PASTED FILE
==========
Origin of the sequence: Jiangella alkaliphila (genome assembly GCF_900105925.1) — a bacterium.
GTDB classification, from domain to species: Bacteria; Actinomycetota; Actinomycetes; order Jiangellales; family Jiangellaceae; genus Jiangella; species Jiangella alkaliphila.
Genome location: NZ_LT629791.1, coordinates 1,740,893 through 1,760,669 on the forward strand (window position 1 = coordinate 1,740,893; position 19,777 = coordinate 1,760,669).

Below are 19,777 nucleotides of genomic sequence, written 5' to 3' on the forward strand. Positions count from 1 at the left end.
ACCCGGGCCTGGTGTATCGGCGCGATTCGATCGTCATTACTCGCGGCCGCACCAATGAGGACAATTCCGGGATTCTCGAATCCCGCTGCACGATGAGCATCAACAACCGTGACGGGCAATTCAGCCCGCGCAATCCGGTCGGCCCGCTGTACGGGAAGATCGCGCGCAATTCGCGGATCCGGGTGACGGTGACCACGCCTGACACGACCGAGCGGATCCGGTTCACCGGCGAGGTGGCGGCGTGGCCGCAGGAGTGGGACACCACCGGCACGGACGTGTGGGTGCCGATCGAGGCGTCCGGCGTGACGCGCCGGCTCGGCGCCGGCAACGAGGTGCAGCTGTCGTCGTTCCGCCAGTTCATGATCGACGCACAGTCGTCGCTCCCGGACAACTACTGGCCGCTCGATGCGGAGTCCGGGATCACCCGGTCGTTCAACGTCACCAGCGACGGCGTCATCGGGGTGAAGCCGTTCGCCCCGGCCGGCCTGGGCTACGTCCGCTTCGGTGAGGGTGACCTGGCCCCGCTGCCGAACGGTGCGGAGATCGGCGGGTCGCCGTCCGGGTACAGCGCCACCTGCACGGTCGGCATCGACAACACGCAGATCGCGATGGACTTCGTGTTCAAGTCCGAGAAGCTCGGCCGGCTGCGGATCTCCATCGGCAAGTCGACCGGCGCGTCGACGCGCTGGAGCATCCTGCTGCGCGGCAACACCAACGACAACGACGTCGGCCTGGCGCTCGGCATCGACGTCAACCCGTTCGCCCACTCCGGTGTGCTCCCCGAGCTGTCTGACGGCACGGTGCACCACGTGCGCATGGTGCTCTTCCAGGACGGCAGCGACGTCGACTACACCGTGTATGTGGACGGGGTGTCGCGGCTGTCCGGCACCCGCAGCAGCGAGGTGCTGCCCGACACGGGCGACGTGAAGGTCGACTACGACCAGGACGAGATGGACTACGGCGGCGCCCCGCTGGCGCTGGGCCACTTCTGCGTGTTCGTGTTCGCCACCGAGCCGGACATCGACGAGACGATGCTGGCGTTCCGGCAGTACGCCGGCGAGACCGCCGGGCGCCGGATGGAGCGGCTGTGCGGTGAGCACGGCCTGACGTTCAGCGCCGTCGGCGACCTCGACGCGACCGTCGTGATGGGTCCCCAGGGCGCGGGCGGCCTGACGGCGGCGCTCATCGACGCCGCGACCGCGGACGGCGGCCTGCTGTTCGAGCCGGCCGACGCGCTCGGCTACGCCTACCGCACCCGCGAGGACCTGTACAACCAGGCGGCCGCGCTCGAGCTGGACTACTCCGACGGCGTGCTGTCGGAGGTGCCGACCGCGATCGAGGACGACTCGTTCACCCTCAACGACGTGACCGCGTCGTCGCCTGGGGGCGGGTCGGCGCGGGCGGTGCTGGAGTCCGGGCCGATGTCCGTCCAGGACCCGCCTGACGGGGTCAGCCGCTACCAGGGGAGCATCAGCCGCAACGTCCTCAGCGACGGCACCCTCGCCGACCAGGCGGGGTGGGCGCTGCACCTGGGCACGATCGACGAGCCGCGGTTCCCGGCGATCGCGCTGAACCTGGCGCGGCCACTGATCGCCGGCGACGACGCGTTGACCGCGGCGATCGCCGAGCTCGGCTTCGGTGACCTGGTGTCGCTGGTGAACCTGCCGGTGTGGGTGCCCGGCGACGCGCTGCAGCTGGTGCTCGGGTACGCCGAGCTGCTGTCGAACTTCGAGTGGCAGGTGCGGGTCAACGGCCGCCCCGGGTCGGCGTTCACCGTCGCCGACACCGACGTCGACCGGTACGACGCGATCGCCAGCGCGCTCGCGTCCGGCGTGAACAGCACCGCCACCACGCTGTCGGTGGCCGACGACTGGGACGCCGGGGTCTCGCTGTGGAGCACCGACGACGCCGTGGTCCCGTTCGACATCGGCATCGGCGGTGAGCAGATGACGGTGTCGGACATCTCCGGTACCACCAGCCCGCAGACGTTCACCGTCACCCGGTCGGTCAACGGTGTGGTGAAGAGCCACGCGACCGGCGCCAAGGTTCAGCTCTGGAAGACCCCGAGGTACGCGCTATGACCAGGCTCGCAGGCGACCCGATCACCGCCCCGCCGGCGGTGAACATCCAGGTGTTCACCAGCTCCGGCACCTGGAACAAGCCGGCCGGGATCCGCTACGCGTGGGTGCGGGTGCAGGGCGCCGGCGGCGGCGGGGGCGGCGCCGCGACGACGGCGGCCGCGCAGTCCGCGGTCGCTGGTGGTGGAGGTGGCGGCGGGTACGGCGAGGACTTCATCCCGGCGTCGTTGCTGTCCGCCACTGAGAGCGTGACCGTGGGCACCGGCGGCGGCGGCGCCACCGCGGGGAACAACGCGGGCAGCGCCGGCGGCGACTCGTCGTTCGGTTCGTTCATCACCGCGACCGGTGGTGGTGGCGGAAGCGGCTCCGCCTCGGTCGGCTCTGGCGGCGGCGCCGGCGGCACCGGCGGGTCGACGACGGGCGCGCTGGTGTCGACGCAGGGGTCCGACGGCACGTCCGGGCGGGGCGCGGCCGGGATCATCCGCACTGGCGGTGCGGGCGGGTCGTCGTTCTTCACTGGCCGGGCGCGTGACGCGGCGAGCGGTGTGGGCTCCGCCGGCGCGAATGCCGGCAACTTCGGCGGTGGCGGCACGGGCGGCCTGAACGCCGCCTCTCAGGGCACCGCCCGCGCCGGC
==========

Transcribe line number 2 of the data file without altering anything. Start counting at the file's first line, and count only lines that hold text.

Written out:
GTDB classification, from domain to species: Bacteria; Actinomycetota; Actinomycetes; order Jiangellales; family Jiangellaceae; genus Jiangella; species Jiangella alkaliphila.